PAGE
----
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The Myth of Addiction

  Second edition

    John Booth Davies



     Preface to the Second Edition
1   Attribution Theory: Explaining Explanation
2   Attribution Theory and Attributional Research
3   Volitional and Non-Volitional Explanations
4   Addiction, Withdrawals and Craving
5   Pharmacology and Compulsion
6   The Problem of 'Addictive Substances'
7   Disease as the Preferred Explanation of 'Badness'
8   The Nature of the Evidence: Methodological Problems
9   Attribution: A Dynamic Approach to How
      People Explain Their Actions
10  Functional Explanations for Drug Use
11  A Context for Drug Problems

The Myth of Addiction  © 1992, 1997 by OPA
  (Overseas Publishers Association), Amsterdam B.V.
Published by:
Harwood Academic Publishers
The Gordon and Breach Publishing Group

ISBN 90-5702-237-0

The above selected chapters appear in
The Schaffer Library and The Psychedelic Library
by permission of the Publisher

This book may be ordered online from:

Harwood Academic Publishers

Paper: $20.00 / 17ECU / 13.00
Cloth: $40.00 / 33ECU / 26.00

Preface to the Second Edition

The first edition of The Myth of Addiction appeared in 1992, and expressed my conviction that the view taken of the state we describe as 'addicted' is too mechanistic and too remote from the realm of human desires and purposes, too often. Instead of a view of addiction problems as deriving from the interaction of a substance, a setting, and the aims and goals of those who use the substance (i.e. a view that sees addiction as something that people do), the prevailing notions tend to see addiction as something that happens to people; that is, as something imposed from outside by the inescapable pharmacological properties of an alien substance, rather than as a state negotiated through the more understandable channels of human desire and intention. Central to this argument were certain observed facts concerning attribution theory, and the ways in which people explain their actions. From the standpoint of functional attribution, the reasons people give for their drug use are not, and never can be, hard or so-called 'objective' data on why drug use happens. Consequently, the use of such statements as criteria against which to validate physiological or other measures, or as factual statements from which to derive diagnostic criteria, is probably misconceived. The Myth of Addiction argues that such explanations are primarily functional. Explaining one's behaviour as either within, or outwith, one's control has either positive or negative consequences according to the situation and in a climate of moral and legal censure it makes sense to choose the latter.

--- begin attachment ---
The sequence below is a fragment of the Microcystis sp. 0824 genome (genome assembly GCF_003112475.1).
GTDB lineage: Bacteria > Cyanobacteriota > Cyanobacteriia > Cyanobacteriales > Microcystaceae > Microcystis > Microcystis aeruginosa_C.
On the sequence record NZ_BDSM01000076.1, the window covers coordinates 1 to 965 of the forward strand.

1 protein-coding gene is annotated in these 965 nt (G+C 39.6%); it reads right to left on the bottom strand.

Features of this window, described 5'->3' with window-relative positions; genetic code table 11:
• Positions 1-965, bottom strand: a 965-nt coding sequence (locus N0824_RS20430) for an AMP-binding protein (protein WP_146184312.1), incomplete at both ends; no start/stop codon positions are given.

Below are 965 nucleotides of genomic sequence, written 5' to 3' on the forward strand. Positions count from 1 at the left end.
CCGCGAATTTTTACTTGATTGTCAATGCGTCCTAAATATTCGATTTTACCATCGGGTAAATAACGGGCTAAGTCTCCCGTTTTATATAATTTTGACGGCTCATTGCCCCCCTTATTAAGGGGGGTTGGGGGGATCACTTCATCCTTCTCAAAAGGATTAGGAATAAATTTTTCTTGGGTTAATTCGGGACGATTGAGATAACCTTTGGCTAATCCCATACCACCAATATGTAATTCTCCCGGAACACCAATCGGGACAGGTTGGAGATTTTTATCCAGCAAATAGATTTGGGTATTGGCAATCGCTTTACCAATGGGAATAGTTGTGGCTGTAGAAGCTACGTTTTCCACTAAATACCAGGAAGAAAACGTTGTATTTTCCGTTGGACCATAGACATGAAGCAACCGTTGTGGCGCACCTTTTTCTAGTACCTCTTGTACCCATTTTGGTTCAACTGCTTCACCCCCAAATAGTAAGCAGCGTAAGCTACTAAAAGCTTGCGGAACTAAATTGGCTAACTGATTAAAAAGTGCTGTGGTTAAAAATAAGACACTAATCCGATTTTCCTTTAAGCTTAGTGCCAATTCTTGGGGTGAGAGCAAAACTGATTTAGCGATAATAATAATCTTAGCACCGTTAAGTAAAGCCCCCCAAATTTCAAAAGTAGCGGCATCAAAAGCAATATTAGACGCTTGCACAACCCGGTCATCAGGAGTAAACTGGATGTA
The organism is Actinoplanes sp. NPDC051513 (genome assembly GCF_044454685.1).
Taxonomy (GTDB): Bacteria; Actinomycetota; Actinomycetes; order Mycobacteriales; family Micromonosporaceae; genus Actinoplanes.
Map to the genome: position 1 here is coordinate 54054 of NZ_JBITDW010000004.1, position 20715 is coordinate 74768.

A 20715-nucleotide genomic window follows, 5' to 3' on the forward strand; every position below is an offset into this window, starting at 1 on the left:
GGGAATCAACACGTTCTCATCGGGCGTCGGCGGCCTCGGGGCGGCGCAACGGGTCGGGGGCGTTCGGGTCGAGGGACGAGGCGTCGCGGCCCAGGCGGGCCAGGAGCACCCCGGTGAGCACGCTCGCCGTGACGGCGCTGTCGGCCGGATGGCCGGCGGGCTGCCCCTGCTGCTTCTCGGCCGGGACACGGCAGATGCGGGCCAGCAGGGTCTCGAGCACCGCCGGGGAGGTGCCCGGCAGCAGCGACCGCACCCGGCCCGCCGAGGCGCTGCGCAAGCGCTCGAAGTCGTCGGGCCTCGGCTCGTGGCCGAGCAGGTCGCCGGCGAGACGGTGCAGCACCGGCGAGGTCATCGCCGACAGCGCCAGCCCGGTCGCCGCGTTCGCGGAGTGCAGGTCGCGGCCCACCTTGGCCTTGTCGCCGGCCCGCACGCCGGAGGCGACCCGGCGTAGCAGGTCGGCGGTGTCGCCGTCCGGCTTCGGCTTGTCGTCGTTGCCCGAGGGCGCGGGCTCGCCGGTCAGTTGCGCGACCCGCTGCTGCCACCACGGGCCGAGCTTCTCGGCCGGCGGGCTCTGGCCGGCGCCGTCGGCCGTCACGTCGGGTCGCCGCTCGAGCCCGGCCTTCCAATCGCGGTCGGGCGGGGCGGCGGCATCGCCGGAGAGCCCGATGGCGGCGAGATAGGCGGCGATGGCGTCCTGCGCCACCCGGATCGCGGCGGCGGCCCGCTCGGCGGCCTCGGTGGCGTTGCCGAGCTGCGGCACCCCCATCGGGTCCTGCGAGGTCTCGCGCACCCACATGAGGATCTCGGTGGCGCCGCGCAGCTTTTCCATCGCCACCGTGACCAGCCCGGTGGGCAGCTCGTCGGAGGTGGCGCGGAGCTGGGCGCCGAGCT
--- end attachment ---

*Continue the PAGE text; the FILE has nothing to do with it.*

Not everyone agrees with these propositions. However, whenever I meet someone who has read the first edition, I usually find that it has provoked a reaction; sometimes positive, sometimes negative, and sometimes somewhere in-between. And on odd occasions, people have even found it necessary to make unsolicited statements about the book in order to let others know how much they agreed, or disagreed with it. However, regardless of outcome, I thank everyone who bothered to comment for their views and for having spent time in thinking about the issues raised. If The Myth ... provoked any reaction, I am well pleased whenever someone has been sufficiently energetic and interested to read it.
    I am particularly pleased that a second edition is now considered desirable. Since the first edition, the application of attribution theory to addiction problems has developed somewhat, so there have been a few minor revisions. The intention remains the same, however; simply to put back some humanity and comprehensibility into a process too often seen as arising from the magical power of drugs to change the very bases of human behaviour, regardless of the goals and purposes of the user.


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